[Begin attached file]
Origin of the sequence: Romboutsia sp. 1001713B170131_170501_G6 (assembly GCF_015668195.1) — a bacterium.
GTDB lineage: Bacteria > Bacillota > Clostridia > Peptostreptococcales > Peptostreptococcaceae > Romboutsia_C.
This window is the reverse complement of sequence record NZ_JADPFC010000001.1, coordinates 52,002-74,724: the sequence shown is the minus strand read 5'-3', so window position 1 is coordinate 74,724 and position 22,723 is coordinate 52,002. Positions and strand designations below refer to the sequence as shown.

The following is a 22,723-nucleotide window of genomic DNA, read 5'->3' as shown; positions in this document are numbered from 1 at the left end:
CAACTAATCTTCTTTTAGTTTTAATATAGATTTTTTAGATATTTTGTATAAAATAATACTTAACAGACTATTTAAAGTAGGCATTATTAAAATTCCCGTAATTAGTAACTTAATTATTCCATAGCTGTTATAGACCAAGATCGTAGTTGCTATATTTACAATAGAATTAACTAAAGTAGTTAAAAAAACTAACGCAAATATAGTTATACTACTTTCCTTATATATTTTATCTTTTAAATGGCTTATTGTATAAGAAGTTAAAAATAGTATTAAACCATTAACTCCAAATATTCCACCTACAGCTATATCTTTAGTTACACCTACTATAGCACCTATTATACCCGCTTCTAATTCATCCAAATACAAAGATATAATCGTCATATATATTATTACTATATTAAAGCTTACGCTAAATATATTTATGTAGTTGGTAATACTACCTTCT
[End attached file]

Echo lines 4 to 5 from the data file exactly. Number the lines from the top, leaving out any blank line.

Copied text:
The following is a 22,723-nucleotide window of genomic DNA, read 5'->3' as shown; positions in this document are numbered from 1 at the left end:
CAACTAATCTTCTTTTAGTTTTAATATAGATTTTTTAGATATTTTGTATAAAATAATACTTAACAGACTATTTAAAGTAGGCATTATTAAAATTCCCGTAATTAGTAACTTAATTATTCCATAGCTGTTATAGACCAAGATCGTAGTTGCTATATTTACAATAGAATTAACTAAAGTAGTTAAAAAAACTAACGCAAATATAGTTATACTACTTTCCTTATATATTTTATCTTTTAAATGGCTTATTGTATAAGAAGTTAAAAATAGTATTAAACCATTAACTCCAAATATTCCACCTACAGCTATATCTTTAGTTACACCTACTATAGCACCTATTATACCCGCTTCTAATTCATCCAAATACAAAGATATAATCGTCATATATATTATTACTATATTAAAGCTTACGCTAAATATATTTATGTAGTTGGTAATACTACCTTCT